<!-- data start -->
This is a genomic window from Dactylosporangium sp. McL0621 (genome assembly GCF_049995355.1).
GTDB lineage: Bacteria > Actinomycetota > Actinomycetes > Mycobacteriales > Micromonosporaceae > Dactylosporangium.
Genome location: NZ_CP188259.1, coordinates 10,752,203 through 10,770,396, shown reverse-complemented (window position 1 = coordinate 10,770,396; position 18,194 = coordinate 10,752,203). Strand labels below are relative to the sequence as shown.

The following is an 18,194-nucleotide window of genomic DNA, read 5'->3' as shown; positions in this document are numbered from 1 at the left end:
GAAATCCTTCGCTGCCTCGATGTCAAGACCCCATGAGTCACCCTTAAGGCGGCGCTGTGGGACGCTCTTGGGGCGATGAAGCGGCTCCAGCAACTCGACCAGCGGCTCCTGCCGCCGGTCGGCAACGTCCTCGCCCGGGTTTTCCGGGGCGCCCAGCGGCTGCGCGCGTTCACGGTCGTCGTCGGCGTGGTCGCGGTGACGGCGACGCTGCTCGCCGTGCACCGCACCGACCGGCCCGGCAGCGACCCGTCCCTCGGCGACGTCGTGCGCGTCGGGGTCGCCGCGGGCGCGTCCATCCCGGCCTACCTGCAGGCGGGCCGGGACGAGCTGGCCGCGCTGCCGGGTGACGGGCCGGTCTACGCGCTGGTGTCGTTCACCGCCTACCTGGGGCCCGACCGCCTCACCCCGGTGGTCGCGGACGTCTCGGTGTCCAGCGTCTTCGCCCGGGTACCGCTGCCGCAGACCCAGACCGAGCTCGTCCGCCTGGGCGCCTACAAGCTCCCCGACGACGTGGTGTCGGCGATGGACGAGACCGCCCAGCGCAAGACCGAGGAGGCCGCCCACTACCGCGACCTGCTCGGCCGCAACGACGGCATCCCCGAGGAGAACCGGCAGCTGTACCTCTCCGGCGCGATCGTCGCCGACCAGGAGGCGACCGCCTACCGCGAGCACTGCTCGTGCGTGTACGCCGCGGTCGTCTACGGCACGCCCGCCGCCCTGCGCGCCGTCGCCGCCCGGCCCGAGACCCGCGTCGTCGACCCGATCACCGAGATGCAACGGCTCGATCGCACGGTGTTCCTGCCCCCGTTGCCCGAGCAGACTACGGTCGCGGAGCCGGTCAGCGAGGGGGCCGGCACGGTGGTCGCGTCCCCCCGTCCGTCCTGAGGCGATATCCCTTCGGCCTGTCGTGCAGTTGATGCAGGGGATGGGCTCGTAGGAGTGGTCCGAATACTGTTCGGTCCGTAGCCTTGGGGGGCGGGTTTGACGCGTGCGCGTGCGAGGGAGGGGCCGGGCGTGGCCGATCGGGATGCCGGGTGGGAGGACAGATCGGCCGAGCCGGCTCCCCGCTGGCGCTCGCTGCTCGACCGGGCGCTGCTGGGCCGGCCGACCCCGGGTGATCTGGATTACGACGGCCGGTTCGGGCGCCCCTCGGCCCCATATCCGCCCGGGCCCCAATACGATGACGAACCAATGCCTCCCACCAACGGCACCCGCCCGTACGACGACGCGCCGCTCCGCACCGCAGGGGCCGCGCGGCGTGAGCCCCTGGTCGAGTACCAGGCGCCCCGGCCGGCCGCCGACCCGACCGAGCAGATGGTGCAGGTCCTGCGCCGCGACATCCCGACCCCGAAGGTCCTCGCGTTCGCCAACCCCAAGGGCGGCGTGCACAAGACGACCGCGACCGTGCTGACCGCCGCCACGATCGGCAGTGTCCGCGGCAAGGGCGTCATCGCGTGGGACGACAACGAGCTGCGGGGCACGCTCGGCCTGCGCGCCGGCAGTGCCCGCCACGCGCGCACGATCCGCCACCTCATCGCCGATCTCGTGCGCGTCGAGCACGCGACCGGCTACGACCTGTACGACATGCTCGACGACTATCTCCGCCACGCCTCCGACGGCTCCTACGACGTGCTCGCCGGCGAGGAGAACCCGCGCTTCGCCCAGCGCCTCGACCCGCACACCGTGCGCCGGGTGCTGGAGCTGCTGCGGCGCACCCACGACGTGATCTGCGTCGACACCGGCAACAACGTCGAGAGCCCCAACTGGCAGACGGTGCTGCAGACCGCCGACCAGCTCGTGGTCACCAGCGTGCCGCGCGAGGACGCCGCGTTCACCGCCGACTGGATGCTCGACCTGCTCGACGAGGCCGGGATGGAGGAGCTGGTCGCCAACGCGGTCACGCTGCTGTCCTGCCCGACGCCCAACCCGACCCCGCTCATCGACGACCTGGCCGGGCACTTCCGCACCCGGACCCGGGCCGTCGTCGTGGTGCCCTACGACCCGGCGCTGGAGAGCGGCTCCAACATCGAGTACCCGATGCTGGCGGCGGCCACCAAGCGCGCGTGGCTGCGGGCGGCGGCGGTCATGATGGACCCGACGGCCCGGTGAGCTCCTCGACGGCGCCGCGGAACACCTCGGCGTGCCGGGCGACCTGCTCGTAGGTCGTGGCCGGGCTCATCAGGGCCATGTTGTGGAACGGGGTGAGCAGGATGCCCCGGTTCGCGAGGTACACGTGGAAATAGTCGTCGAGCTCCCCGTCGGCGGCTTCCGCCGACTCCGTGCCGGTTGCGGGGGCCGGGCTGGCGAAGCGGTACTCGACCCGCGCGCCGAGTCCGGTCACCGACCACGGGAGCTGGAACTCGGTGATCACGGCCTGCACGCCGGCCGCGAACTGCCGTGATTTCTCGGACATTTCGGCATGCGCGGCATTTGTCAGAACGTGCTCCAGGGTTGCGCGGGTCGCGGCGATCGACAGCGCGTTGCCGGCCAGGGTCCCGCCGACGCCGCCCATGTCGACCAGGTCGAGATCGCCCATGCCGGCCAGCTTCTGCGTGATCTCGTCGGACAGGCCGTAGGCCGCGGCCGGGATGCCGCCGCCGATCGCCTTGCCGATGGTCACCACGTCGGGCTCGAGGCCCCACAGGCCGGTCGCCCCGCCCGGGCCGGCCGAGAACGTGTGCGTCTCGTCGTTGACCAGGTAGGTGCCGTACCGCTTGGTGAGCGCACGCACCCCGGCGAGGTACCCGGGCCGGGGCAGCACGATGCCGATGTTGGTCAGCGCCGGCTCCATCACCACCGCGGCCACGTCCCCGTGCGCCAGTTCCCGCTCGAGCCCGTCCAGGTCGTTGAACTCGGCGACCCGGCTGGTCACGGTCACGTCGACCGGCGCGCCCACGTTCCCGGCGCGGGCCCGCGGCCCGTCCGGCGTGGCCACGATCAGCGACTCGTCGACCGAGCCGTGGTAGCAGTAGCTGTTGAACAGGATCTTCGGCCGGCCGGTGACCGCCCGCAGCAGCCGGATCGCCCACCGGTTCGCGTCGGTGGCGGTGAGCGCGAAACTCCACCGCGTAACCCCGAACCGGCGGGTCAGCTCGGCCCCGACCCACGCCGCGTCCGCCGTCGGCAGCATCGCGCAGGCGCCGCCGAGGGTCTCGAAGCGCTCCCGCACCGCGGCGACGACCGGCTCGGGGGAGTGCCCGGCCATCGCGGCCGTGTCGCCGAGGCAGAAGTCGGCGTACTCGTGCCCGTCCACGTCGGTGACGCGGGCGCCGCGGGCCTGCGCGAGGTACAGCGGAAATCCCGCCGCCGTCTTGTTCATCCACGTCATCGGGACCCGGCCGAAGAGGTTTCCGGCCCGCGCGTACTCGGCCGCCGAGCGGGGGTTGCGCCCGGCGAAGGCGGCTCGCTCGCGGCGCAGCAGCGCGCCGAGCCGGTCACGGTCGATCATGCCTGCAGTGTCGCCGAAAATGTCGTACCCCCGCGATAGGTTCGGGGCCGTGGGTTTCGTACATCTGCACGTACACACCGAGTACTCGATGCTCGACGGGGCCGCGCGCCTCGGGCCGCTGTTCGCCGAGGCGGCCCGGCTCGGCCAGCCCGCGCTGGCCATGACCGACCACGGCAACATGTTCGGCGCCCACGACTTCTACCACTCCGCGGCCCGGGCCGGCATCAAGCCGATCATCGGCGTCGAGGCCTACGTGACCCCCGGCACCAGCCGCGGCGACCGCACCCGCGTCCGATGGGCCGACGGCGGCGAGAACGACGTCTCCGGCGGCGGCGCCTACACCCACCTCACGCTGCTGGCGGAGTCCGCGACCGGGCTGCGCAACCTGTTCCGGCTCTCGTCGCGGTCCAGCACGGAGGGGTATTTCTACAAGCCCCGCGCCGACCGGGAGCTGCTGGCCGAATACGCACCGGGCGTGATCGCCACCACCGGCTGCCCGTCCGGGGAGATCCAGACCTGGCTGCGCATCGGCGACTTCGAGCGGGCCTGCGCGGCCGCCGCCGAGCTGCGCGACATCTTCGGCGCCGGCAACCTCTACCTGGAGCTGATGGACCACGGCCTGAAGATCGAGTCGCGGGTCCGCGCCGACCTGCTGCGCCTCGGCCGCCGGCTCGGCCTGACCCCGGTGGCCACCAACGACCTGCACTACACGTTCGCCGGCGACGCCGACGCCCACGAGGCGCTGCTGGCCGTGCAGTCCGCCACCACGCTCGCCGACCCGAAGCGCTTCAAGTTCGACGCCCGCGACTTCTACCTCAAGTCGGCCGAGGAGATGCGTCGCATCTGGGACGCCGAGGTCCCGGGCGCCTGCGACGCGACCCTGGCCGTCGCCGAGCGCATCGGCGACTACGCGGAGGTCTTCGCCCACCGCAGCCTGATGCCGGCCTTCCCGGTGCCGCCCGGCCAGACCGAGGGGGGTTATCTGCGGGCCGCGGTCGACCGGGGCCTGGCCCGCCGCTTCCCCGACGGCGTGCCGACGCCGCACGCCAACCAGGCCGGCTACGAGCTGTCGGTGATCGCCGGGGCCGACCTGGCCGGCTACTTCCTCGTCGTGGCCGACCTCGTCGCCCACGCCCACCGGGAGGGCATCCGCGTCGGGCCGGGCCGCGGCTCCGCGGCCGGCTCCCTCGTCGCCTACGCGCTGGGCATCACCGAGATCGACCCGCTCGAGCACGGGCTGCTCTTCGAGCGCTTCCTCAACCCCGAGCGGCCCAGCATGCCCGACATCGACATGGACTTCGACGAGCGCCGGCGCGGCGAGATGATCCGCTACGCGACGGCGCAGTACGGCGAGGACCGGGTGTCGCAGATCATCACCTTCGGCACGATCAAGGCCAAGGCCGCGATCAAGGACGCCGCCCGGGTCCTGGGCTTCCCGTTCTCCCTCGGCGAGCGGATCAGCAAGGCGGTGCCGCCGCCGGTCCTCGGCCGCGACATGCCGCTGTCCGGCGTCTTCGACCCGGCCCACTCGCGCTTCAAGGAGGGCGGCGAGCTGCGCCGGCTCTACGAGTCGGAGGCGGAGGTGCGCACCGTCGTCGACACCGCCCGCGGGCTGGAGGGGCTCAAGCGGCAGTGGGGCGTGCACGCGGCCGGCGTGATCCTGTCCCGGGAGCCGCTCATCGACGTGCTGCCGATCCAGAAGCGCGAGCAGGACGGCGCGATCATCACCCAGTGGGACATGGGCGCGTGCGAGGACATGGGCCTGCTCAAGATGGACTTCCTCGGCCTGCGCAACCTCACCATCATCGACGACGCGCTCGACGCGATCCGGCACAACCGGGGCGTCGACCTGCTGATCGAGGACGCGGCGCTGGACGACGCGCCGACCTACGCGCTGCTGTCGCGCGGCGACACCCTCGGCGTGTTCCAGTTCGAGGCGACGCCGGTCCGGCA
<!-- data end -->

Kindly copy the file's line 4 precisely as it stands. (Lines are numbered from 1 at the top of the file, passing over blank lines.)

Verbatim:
The following is an 18,194-nucleotide window of genomic DNA, read 5'->3' as shown; positions in this document are numbered from 1 at the left end: